Limbo Album Review

Amine’s Limbo shows maturity and explores growing up.


After a two year long absence from music, Amine has returned with his highly anticipated sophomore effort Limbo. Going into this album, I had my fair share of worries, as his prior work was mildly inconsistent. Sitting with this album for a few weeks now, I can say with confidence that this is easily his best body of work. 

Starting off his career with a rocky spotlight, labeled as a one hit wonder with his breakout single “Caroline”. Many people, myself included, never thought that he would progress past this R&B heavy track. Good For You was a solid first effort, but it still felt like there was something missing. He followed up with a much sleeper, trap influenced mixtape titled ONEPOINTFIVE. There’s nothing inherently wrong with either projects, it just felt like Amine had much more to say through his music. With Limbo, we finally get his most consistent, hard-hitting sound.

starts off with “Burden”, a statement track that is certainly a pleasant surprise. He proclaims the song is the music “you’d pick your homie up from jail with”, and he isn’t wrong. The track features some of Amine’s best bars to date. If people were still sleeping on his work, this track is certainly a wake up call. For any generic artist, following up this track would certainly be a challenge. 

Amine sees this challenge and raises it one with the amazingly catchy “Woodlawn”. This is easily the best track on the entire album. Referencing Portland, his hometown, he talks about growing up in Woodlawn park. With flute to string together the production, Amine brings so much charisma to the table. He spits, “came a long way from that Woodlawn Park/Now, young Amine pushin’ push to start”. He juxtaposes growing up in the park to his success in the music industry.

Shifting to cuts like “Roots” and “Compensating” is a great transition into the smoother side of this album. “Roots” is a much slower track that consists of great features from JID and Charlie Wilson. It’s not often that Amine sings with such passion, and JID flows with such smooth consistency. It’s tracks like this that show the slow progression to much more raw, passionate songs.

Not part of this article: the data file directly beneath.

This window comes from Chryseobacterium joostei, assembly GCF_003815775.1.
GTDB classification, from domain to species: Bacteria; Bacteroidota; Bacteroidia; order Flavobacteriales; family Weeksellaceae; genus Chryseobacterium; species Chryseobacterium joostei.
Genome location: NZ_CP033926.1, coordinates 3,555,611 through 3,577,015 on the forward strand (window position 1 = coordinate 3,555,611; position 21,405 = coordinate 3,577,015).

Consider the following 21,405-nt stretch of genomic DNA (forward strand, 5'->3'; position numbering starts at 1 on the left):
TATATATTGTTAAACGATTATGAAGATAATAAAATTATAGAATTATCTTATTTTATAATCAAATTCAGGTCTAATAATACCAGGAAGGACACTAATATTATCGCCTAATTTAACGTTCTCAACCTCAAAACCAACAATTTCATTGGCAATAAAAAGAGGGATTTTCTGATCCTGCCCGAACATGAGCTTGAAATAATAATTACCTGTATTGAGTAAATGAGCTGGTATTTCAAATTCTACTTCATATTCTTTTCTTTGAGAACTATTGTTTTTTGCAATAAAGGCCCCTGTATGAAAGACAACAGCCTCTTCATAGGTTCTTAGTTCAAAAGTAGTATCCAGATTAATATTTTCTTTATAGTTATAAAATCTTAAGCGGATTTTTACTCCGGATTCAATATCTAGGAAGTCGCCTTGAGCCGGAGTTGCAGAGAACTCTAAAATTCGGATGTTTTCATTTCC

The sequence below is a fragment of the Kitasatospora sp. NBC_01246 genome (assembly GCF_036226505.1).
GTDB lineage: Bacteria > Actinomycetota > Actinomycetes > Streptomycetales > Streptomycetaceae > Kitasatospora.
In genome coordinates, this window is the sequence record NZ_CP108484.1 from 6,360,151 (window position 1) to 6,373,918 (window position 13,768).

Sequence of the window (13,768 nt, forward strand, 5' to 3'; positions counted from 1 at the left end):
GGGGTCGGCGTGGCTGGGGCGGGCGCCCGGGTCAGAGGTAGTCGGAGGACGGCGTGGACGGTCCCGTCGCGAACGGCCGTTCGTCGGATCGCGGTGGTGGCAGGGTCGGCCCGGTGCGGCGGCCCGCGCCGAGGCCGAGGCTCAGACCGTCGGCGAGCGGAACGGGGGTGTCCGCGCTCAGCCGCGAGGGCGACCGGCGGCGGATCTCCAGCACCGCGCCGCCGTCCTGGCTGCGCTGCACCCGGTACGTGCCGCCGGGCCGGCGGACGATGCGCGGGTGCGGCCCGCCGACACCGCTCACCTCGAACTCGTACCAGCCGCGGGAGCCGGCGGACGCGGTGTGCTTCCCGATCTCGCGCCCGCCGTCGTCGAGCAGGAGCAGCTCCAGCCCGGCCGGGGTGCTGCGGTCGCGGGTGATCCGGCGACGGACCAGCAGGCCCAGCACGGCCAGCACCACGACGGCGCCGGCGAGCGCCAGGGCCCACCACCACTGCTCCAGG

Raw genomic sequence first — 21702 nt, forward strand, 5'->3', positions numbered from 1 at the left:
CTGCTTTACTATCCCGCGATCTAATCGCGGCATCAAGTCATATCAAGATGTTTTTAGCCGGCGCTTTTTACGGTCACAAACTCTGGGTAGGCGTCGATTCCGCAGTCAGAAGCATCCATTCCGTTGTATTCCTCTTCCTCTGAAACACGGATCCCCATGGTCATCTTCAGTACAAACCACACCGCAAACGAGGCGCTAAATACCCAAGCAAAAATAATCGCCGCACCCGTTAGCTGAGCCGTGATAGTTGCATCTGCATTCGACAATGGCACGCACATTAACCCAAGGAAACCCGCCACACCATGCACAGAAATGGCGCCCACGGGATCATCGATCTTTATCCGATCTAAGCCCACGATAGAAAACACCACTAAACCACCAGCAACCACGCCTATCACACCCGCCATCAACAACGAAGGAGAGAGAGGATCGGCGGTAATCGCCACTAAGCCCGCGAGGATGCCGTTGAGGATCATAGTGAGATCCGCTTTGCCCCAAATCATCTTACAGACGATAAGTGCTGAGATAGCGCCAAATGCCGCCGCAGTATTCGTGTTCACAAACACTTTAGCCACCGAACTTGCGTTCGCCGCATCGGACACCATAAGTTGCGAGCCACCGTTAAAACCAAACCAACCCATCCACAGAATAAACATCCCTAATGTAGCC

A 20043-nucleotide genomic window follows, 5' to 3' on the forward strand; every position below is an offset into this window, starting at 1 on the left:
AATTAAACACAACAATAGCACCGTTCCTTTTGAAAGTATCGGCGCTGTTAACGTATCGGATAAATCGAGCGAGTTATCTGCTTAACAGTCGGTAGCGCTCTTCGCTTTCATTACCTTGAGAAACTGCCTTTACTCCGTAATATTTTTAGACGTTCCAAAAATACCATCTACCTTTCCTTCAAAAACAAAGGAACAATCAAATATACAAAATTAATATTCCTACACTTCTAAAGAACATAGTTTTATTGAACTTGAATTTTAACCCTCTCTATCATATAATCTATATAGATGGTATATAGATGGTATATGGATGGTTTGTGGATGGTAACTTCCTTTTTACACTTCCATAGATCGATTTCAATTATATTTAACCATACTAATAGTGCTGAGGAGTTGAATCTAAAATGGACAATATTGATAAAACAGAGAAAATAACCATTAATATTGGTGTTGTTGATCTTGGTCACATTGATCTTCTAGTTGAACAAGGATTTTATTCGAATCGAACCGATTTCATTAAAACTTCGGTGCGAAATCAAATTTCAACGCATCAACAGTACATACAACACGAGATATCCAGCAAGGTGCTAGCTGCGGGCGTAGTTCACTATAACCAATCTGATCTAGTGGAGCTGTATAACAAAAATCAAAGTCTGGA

There are a few moments on the album where some of the tracks fall flat on their face, like the track “Easy”. This track could have been a solid R&B blend, with a feature from the well known Summer Walker. Unfortunately, the track in execution is a pretty bland and boring choice to be on the tracklist. This is not the only moment like this either, with the shrill crooning on the track “Becky”. The track is talking about an important issue in families, interracial relationships. If the song had been executed well, I think it would have been a really good statement about that aspect of society.

With the track “Fetus”, the album reaches the saddest and darkest part of the entire project. Amine talks about his girlfriend wanting a kid, but how he can’t live up to her expectations of him. Working endless jobs to support his girlfriend, their schedules never match up as she’s always busy. He says he wants a kid as well, but he questions how he could even be a good father. Amine wonders what kind of father he would be if he brought a kid into the world, if he can’t even support him. This track features guest verses from the rap trio Injury Reserve, highlighting recently passed member Groggs. The instrumental features a clanking, heavy hitting sample that ties the dark theme together and undoubtedly one of the best moments throughout this entire album.

Taking a look at Limbo as a whole, we’re left with Amine’s best work to date, easily. This project is not only to the point, but serves as a great statement in his discography. The maturity from his last mixtape ONEPOINTFIVE is incredible, he’s only going to grow from this point. This has not only been a project I’ve had on repeat since its initial release, but an album that makes me ecstatic for the future of Amine’s music.